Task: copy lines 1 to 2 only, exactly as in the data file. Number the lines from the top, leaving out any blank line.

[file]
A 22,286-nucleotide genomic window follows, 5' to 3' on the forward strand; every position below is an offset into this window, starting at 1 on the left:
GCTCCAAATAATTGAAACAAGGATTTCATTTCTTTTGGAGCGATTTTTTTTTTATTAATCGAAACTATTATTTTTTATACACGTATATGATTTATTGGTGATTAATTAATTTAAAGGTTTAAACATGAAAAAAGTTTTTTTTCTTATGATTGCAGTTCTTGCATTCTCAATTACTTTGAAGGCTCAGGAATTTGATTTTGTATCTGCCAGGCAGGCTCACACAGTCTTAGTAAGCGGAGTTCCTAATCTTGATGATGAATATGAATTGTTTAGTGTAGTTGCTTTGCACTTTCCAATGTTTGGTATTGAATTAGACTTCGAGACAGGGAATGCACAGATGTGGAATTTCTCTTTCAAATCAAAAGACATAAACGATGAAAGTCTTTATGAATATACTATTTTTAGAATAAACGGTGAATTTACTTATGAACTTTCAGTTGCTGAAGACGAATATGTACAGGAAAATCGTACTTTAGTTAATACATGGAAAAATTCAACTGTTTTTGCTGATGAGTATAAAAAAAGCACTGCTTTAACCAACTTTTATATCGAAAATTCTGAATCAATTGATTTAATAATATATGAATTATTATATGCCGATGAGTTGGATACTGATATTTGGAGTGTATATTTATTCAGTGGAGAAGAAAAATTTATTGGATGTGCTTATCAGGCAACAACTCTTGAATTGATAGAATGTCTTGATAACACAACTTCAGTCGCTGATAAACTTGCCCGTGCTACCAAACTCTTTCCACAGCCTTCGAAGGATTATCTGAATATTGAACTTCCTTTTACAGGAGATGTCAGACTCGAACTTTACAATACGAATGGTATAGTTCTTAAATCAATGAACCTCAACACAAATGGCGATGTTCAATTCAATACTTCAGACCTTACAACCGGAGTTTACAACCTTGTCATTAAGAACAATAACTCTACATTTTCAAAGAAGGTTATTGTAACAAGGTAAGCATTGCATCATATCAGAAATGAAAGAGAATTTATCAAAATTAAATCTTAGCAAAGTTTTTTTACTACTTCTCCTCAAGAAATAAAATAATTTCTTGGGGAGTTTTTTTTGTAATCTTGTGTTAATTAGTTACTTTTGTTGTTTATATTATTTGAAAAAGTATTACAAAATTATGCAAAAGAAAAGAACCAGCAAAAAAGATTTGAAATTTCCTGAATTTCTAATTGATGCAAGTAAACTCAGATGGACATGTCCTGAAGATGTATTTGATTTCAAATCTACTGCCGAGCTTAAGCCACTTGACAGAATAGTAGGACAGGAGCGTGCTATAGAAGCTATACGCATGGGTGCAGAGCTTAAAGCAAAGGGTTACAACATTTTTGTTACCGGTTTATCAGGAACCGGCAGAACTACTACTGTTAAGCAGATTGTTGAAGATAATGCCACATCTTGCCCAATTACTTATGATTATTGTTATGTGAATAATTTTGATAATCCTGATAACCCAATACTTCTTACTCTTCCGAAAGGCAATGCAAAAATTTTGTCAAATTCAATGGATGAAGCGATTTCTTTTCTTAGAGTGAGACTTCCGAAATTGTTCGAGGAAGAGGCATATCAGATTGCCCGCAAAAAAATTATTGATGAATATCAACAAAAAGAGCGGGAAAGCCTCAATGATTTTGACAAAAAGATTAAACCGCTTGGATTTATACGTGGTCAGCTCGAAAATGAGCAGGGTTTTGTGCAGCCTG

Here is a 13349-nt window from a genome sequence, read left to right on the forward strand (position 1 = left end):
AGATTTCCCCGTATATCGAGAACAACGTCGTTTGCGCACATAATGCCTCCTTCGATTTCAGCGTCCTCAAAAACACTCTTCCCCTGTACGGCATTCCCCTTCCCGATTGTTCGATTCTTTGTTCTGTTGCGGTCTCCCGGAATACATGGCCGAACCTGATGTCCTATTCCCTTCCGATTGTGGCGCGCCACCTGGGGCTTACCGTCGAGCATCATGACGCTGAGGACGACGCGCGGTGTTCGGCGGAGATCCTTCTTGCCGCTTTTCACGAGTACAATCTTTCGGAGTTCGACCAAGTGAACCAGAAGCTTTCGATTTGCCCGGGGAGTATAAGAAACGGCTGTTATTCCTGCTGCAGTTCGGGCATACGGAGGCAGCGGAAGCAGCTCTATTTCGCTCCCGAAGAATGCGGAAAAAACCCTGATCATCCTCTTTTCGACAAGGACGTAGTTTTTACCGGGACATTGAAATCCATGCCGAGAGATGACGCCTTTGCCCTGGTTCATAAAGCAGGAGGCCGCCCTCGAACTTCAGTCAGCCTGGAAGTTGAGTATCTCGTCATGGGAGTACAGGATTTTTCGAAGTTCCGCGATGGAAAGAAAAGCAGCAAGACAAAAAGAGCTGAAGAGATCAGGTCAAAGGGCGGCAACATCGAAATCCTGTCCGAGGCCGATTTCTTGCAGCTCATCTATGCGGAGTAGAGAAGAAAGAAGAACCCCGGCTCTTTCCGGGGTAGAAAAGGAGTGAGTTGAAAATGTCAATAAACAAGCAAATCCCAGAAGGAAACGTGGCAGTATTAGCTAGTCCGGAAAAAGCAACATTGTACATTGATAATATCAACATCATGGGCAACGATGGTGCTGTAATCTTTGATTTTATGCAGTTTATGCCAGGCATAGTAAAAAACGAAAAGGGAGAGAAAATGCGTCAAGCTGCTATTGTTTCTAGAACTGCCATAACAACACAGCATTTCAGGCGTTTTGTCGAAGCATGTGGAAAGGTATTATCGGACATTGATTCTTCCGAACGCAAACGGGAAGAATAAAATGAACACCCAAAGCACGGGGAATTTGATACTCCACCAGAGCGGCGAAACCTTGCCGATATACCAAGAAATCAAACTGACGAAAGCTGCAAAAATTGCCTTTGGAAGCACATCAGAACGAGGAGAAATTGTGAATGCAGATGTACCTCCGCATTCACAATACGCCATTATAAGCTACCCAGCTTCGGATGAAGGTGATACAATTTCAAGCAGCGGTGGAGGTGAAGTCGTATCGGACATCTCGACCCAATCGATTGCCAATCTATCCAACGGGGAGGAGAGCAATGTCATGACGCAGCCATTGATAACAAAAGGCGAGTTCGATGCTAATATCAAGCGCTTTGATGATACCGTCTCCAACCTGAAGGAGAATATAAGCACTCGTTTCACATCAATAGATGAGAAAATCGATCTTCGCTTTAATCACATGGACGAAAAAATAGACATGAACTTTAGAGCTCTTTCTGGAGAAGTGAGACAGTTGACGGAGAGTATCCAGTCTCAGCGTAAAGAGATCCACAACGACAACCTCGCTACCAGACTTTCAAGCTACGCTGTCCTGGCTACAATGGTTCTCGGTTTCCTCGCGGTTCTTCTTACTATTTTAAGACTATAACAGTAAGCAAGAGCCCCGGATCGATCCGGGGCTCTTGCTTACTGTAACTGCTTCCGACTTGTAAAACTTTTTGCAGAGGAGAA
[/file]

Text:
A 22,286-nucleotide genomic window follows, 5' to 3' on the forward strand; every position below is an offset into this window, starting at 1 on the left:
GCTCCAAATAATTGAAACAAGGATTTCATTTCTTTTGGAGCGATTTTTTTTTTATTAATCGAAACTATTATTTTTTATACACGTATATGATTTATTGGTGATTAATTAATTTAAAGGTTTAAACATGAAAAAAGTTTTTTTTCTTATGATTGCAGTTCTTGCATTCTCAATTACTTTGAAGGCTCAGGAATTTGATTTTGTATCTGCCAGGCAGGCTCACACAGTCTTAGTAAGCGGAGTTCCTAATCTTGATGATGAATATGAATTGTTTAGTGTAGTTGCTTTGCACTTTCCAATGTTTGGTATTGAATTAGACTTCGAGACAGGGAATGCACAGATGTGGAATTTCTCTTTCAAATCAAAAGACATAAACGATGAAAGTCTTTATGAATATACTATTTTTAGAATAAACGGTGAATTTACTTATGAACTTTCAGTTGCTGAAGACGAATATGTACAGGAAAATCGTACTTTAGTTAATACATGGAAAAATTCAACTGTTTTTGCTGATGAGTATAAAAAAAGCACTGCTTTAACCAACTTTTATATCGAAAATTCTGAATCAATTGATTTAATAATATATGAATTATTATATGCCGATGAGTTGGATACTGATATTTGGAGTGTATATTTATTCAGTGGAGAAGAAAAATTTATTGGATGTGCTTATCAGGCAACAACTCTTGAATTGATAGAATGTCTTGATAACACAACTTCAGTCGCTGATAAACTTGCCCGTGCTACCAAACTCTTTCCACAGCCTTCGAAGGATTATCTGAATATTGAACTTCCTTTTACAGGAGATGTCAGACTCGAACTTTACAATACGAATGGTATAGTTCTTAAATCAATGAACCTCAACACAAATGGCGATGTTCAATTCAATACTTCAGACCTTACAACCGGAGTTTACAACCTTGTCATTAAGAACAATAACTCTACATTTTCAAAGAAGGTTATTGTAACAAGGTAAGCATTGCATCATATCAGAAATGAAAGAGAATTTATCAAAATTAAATCTTAGCAAAGTTTTTTTACTACTTCTCCTCAAGAAATAAAATAATTTCTTGGGGAGTTTTTTTTGTAATCTTGTGTTAATTAGTTACTTTTGTTGTTTATATTATTTGAAAAAGTATTACAAAATTATGCAAAAGAAAAGAACCAGCAAAAAAGATTTGAAATTTCCTGAATTTCTAATTGATGCAAGTAAACTCAGATGGACATGTCCTGAAGATGTATTTGATTTCAAATCTACTGCCGAGCTTAAGCCACTTGACAGAATAGTAGGACAGGAGCGTGCTATAGAAGCTATACGCATGGGTGCAGAGCTTAAAGCAAAGGGTTACAACATTTTTGTTACCGGTTTATCAGGAACCGGCAGAACTACTACTGTTAAGCAGATTGTTGAAGATAATGCCACATCTTGCCCAATTACTTATGATTATTGTTATGTGAATAATTTTGATAATCCTGATAACCCAATACTTCTTACTCTTCCGAAAGGCAATGCAAAAATTTTGTCAAATTCAATGGATGAAGCGATTTCTTTTCTTAGAGTGAGACTTCCGAAATTGTTCGAGGAAGAGGCATATCAGATTGCCCGCAAAAAAATTATTGATGAATATCAACAAAAAGAGCGGGAAAGCCTCAATGATTTTGACAAAAAGATTAAACCGCTTGGATTTATACGTGGTCAGCTCGAAAATGAGCAGGGTTTTGTGCAGCCTG